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Consolidated Markets, Brand Competition, and Orange Juice Prices


  • Binkley, James K.
  • Canning, Patrick N.
  • Dooley, Ryan
  • Eales, James S.


This paper examines how consolidation in the marketing system affects prices for orange juice. We isolated the pricing behavior of brand marketers, wholesalers, and retailers by observing the retail prices for specific orange juice products, including leading national brands and private label brands, in 54 U.S. markets over a 1-year period. The data provided little compelling evidence that consolidated markets engaged in non-competitive pricing behavior. Increased brand competition, particularly between private labels and leading national brands, did, however, appear to lower average market prices.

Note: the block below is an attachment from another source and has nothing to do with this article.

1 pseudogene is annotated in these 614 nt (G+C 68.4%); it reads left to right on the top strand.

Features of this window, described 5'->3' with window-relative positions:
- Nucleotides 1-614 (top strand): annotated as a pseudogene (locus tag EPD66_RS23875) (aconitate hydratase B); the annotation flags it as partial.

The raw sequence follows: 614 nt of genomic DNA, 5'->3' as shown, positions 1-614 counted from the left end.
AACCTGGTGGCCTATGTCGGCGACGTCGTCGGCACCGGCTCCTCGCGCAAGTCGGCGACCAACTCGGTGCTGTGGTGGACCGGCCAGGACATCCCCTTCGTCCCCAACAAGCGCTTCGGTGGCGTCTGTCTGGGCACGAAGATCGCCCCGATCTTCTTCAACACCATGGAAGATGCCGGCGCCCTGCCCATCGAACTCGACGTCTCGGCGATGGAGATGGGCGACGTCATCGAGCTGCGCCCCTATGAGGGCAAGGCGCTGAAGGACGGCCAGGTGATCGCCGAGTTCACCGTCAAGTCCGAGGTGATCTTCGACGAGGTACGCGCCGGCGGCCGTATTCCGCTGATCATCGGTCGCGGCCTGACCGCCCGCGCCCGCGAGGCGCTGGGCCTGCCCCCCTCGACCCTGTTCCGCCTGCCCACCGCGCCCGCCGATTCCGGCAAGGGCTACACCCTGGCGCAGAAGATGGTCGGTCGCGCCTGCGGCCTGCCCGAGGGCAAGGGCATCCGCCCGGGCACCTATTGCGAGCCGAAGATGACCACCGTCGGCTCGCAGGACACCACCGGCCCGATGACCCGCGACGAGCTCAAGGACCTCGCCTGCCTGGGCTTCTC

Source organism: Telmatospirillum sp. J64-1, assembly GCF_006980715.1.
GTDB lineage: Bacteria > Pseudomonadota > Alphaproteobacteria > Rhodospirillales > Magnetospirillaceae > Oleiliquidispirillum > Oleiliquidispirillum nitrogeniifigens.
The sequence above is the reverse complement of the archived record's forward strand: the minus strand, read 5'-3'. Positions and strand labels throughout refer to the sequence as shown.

Suggested Citation

  • Binkley, James K. & Canning, Patrick N. & Dooley, Ryan & Eales, James S., 2002. "Consolidated Markets, Brand Competition, and Orange Juice Prices," Agricultural Information Bulletins 33659, United States Department of Agriculture, Economic Research Service.
  • Handle: RePEc:ags:uersab:33659

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    References listed on IDEAS

    1. Winters, L. Alan, 1996. "Regionalism versus multilateralism," Policy Research Working Paper Series 1687, The World Bank.
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    Cited by:

    1. Wang, Honglin & Xiang, Qing & Reardon, Thomas, 2006. "Market Power and Supply Shocks: Evidence from the Orange Juice Market," Staff Papers 11508, Michigan State University, Department of Agricultural, Food, and Resource Economics.
    2. Johan F.M. Swinnen & Anneleen Vandeplas, 2010. "Market power and rents in global supply chains," Agricultural Economics, International Association of Agricultural Economists, vol. 41(s1), pages 109-120, November.


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